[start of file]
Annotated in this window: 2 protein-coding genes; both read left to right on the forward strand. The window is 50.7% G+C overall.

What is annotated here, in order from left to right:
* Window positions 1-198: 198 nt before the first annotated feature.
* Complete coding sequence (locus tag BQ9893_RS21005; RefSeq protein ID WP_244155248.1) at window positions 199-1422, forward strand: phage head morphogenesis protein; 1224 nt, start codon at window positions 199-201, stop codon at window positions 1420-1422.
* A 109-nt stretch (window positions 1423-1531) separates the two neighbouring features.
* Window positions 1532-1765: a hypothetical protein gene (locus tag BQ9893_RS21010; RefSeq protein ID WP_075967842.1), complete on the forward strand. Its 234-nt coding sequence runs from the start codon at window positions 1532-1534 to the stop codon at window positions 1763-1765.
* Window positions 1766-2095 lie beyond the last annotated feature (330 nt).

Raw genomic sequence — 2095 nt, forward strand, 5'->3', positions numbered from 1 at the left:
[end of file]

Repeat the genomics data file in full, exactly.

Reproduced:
Annotated in this window: 2 protein-coding genes; both read left to right on the forward strand. The window is 50.7% G+C overall.

What is annotated here, in order from left to right:
* Window positions 1-198: 198 nt before the first annotated feature.
* Complete coding sequence (locus tag BQ9893_RS21005; RefSeq protein ID WP_244155248.1) at window positions 199-1422, forward strand: phage head morphogenesis protein; 1224 nt, start codon at window positions 199-201, stop codon at window positions 1420-1422.
* A 109-nt stretch (window positions 1423-1531) separates the two neighbouring features.
* Window positions 1532-1765: a hypothetical protein gene (locus tag BQ9893_RS21010; RefSeq protein ID WP_075967842.1), complete on the forward strand. Its 234-nt coding sequence runs from the start codon at window positions 1532-1534 to the stop codon at window positions 1763-1765.
* Window positions 1766-2095 lie beyond the last annotated feature (330 nt).

Raw genomic sequence — 2095 nt, forward strand, 5'->3', positions numbered from 1 at the left: